Kandal Stream Used as Garbage Dump After Trash Collection Stopped

2 min read
Ta Kong stream in Kandal province’s Koh Thom district on December 13, 2020. (An Vichet)
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Residents in a Kandal commune say it’s been five years since trash collection was stopped in their area — so people are using the local stream as a dumpsite, and it’s killing fish, making them sick and spoiling farmland.

Stench rises from Sampov Puon commune’s Ta Kong stream, in Kandal province’s Koh Thom district, with piles of trash in plastic bags filling up the waterway.

A coffee vendor near the Ta Kong bridge, Sin Tha, said people still try to use boats on the stream, but it takes them two to three days to move enough garbage out of the way in order to pass.

Nearby residents have to deal with bad odors every day, Tha added.

“It smells bad, and for people who farm, if it flows into their land, it will be finished,” he said.

He said he and other villagers were willing to pay for trash collection, and wanted authorities to intervene.

“I want a truck to come every two days to pick it up — we’ll tie it up in black bags in a tidy way and throw it in the truck. We can negotiate the costs,” he said.

Another resident, Pich Sarin, said the problem was getting worse.

“It causes the stench, damage to the surrounding environment, it affects children, causes itching, brings mosquitoes and makes the water dirty,” Sarin said.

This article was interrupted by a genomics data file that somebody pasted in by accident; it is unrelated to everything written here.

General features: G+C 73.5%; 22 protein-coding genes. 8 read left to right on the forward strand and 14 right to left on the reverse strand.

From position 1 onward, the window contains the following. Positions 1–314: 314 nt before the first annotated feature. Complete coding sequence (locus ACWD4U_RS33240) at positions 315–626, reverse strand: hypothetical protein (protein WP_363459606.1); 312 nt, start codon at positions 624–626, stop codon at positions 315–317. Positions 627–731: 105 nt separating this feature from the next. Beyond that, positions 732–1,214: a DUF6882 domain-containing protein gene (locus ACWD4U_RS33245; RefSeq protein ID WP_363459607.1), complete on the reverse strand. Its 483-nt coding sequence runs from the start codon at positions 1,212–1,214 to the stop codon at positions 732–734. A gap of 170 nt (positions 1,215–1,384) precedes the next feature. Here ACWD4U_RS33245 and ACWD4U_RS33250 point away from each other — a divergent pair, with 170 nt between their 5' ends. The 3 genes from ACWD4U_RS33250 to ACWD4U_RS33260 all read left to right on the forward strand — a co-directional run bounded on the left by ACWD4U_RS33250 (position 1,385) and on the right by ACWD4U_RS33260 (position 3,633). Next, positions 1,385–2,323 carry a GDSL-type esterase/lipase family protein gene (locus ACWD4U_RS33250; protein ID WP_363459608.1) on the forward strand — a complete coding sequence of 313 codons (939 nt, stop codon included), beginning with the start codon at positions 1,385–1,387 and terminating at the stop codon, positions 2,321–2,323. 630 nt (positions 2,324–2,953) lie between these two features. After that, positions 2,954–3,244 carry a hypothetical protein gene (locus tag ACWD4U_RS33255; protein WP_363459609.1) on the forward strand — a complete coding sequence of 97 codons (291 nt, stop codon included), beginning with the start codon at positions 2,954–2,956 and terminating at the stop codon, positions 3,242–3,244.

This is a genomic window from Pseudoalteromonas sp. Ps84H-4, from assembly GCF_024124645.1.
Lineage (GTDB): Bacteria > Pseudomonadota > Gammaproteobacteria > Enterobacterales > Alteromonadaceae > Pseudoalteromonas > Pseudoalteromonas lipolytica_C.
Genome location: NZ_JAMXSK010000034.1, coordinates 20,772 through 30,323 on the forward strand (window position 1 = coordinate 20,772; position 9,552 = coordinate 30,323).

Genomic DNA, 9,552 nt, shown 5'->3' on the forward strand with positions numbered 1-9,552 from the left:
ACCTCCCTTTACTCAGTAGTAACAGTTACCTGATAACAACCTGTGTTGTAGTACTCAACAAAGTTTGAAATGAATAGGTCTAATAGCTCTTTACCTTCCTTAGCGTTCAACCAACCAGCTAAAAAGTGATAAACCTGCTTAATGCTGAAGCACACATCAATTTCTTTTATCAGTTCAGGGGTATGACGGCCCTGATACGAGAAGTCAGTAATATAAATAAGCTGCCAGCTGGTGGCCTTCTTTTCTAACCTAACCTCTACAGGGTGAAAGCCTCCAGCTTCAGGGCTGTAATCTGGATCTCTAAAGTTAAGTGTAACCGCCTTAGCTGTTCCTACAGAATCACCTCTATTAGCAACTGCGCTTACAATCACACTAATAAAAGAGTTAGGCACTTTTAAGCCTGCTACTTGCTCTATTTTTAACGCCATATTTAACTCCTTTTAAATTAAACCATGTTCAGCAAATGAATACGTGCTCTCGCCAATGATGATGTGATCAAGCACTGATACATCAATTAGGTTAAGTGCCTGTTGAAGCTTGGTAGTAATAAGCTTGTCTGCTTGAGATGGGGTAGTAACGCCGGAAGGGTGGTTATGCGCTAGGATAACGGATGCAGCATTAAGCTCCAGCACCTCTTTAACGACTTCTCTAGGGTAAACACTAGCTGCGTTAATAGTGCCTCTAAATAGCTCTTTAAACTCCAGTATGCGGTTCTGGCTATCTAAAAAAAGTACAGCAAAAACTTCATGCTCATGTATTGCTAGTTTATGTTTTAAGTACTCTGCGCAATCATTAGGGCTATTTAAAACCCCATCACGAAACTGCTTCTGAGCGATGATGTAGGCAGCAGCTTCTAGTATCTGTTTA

Tha, Sarin and other residents said fish were gone and replaced by plastic bags. They said they’ve had no place to properly dispose of their garbage for five years now. Vendors at Koh Teav market nearby also simply dump their trash into the water, they said.

Sampov Puon commune chief Ouk Srun acknowledged the problem, and said authorities were working to resolve it as soon as possible.

They used to have trucks collecting trash and a dumpsite, but the site would get flooded every rainy season and needed to be closed, Srun said.

Authorities were working on reimplementing a proper system, including having sanitation trucks, a dumpsite and education for people about how to put out their trash properly, he said.

“First they have to place it in a plastic bag, then put them in any temporary place. For a price, we will intervene to have a garbage collector,” Srun said.

Waste management remains a challenge in much of the country, with those in the sector saying the country produces 10,000 tons of trash a day.

Waste management in Phnom Penh is also currently in the process of reform, with the state temporarily taking over the management of long-time service provider Cintri. Its services are set to be split up among three to four companies.

(Translated and edited from the original article on VOD Khmer)

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